Attenuation of Oxidative Injury with Targeted Expression of NADPH Oxidase 2 Short Hairpin RNA Prevents Onset and Maintenance of Electrical Remodeling in the Canine Atrium: A Novel Gene Therapy Approach to Atrial Fibrillation

Shin Yoo, Anna Pfenniger, Jacob Hoffman, Wenwei Zhang, Jason Ng, Amy Burrell, David A. Johnson, Georg Gussak, Trent Waugh, Suzanne Bull, Brandon Benefield, Bradley P. Knight, Rod Passman, J. Andrew Wasserstrom, Gary L. Aistrup, Rishi Arora*

*Corresponding author for this work

Research output: Contribution to journalArticlepeer-review

Abstract

Background: Atrial fibrillation (AF) is the most common heart rhythm disorder in adults and a major cause of stroke. Unfortunately, current treatments of AF are suboptimal because they are not targeted to the molecular mechanisms underlying AF. Using a highly novel gene therapy approach in a canine, rapid atrial pacing model of AF, we demonstrate that NADPH oxidase 2 (NOX2) generated oxidative injury causes upregulation of a constitutively active form of acetylcholine-dependent K+current (IKACh), called IKH; this is an important mechanism underlying not only the genesis, but also the perpetuation of electric remodeling in the intact, fibrillating atrium. Methods: To understand the mechanism by which oxidative injury promotes the genesis and maintenance of AF, we performed targeted injection of NOX2 short hairpin RNA (followed by electroporation to facilitate gene delivery) in atria of healthy dogs followed by rapid atrial pacing. We used in vivo high-density electric mapping, isolation of atrial myocytes, whole-cell patch clamping, in vitro tachypacing of atrial myocytes, lucigenin chemiluminescence assay, immunoblotting, real-time polymerase chain reaction, immunohistochemistry, and Masson trichrome staining. Results: First, we demonstrate that generation of oxidative injury in atrial myocytes is a frequency-dependent process, with rapid pacing in canine atrial myocytes inducing oxidative injury through the induction of NOX2 and the generation of mitochondrial reactive oxygen species. We show that oxidative injury likely contributes to electric remodeling in AF by upregulating IKAChby a mechanism involving frequency-dependent activation of PKCϵ(protein kinase C epsilon). The time to onset of nonsustained AF increased by >5-fold in NOX2 short hairpin RNA-treated dogs. Furthermore, animals treated with NOX2 short hairpin RNA did not develop sustained AF for up to 12 weeks. The electrophysiological mechanism underlying AF prevention was prolongation of atrial effective refractory periods, at least in part attributable to the attenuation of IKACh. Attenuated membrane translocation of PKCϵappeared to be a likely molecular mechanism underlying this beneficial electrophysiological remodeling. Conclusions: NOX2 oxidative injury (1) underlies the onset, and the maintenance of electric remodeling in AF, as well, and (2) can be successfully prevented with a novel, gene-based approach. Future optimization of this approach may lead to a novel, mechanism-guided therapy for AF.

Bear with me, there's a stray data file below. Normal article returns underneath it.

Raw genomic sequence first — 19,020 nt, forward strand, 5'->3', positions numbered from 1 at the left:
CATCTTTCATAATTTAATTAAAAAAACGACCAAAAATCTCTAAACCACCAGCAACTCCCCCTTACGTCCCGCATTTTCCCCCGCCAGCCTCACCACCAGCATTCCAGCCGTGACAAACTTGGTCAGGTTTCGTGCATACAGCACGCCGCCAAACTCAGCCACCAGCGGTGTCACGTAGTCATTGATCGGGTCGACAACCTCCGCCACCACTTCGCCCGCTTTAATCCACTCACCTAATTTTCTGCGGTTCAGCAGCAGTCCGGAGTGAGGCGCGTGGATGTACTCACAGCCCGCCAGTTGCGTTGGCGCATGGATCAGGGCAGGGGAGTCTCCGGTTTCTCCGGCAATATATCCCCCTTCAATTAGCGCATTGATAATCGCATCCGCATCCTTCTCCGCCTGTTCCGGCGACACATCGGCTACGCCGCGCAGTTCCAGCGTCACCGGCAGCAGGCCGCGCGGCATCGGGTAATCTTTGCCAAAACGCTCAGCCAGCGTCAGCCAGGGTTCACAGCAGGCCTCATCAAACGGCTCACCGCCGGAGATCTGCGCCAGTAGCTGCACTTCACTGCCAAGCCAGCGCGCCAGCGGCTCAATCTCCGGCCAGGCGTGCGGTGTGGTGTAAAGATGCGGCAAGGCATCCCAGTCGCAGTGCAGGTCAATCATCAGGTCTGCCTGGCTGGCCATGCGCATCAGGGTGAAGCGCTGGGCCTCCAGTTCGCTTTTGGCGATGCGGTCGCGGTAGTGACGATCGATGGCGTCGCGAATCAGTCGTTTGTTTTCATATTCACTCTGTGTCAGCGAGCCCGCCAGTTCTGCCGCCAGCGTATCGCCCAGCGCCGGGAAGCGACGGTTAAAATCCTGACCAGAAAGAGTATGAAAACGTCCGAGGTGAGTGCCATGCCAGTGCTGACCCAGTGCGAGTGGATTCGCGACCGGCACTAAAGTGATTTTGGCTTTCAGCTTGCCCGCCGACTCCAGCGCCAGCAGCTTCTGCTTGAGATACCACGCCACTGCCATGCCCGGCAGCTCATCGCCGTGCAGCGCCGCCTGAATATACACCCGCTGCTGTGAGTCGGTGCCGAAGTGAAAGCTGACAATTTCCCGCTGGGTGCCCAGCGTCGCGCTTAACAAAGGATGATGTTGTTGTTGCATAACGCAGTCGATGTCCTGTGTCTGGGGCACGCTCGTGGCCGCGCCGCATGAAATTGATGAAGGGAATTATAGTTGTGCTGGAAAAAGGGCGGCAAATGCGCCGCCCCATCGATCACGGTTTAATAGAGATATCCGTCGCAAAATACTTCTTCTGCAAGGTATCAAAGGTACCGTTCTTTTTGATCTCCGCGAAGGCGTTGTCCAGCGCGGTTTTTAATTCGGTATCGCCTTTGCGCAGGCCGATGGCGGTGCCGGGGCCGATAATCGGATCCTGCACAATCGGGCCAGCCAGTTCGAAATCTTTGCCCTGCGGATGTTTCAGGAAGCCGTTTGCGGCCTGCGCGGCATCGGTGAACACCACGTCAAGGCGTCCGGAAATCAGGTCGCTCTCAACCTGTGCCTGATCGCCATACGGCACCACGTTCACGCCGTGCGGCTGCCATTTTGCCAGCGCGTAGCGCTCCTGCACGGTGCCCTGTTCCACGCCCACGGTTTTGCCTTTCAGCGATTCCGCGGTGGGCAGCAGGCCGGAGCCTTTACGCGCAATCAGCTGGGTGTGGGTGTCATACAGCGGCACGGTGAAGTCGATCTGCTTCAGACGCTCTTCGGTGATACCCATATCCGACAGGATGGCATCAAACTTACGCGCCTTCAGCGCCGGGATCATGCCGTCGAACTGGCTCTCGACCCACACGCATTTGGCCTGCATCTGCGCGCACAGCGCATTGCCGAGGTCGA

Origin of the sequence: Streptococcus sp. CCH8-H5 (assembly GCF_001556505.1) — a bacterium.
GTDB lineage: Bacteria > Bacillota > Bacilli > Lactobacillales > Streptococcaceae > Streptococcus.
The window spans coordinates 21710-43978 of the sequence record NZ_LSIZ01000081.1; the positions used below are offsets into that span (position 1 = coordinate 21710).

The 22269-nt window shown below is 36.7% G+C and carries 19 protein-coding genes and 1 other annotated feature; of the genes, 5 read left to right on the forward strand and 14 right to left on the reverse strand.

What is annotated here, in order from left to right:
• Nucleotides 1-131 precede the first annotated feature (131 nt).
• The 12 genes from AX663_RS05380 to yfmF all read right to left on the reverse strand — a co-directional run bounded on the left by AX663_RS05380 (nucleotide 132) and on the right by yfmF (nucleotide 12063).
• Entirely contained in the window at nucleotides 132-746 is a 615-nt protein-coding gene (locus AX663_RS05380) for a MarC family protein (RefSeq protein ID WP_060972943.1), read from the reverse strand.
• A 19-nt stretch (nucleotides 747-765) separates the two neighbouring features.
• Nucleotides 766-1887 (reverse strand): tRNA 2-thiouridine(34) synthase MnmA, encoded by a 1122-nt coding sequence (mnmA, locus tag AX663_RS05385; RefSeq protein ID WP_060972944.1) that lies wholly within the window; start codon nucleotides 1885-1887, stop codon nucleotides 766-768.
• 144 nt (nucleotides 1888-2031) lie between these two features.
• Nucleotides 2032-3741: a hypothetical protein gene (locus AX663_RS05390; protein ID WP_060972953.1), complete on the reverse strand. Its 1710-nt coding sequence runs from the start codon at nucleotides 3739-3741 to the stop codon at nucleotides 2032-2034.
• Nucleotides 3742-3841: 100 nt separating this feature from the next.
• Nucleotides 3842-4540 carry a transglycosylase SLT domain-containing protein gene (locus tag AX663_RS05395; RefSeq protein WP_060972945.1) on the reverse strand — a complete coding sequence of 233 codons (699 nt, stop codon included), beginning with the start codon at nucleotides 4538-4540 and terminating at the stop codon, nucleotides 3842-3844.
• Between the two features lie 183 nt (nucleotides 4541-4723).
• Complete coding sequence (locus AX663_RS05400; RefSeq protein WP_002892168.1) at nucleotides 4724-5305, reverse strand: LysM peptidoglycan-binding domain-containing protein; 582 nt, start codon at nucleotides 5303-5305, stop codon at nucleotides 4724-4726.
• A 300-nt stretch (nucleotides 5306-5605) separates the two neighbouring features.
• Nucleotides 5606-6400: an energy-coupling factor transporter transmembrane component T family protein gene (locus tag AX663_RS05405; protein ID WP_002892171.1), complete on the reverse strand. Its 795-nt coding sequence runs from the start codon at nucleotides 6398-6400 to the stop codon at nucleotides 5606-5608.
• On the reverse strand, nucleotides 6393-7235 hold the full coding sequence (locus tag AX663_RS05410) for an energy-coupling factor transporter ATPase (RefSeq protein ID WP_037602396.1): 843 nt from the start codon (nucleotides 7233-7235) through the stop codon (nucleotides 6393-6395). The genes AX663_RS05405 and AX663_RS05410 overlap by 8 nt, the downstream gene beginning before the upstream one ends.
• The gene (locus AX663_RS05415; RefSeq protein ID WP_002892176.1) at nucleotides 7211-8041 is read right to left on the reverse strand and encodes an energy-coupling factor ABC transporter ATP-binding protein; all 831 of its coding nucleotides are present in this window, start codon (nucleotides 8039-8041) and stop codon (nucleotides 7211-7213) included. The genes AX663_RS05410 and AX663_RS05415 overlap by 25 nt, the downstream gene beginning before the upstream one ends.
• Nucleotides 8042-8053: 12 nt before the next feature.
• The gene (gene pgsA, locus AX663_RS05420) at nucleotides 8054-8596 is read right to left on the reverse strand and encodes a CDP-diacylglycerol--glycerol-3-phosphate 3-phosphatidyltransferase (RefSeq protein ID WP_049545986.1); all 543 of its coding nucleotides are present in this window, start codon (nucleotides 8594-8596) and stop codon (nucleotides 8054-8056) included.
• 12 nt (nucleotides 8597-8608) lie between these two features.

Original languageEnglish (US)
Pages (from-to)1261-1278
Number of pages18
JournalCirculation
DOIs
StatePublished - Sep 29 2020

Keywords

  • I KH
  • NADPH oxidase 2
  • atrial fibrillation
  • gene therapy

ASJC Scopus subject areas

  • Cardiology and Cardiovascular Medicine
  • Physiology (medical)

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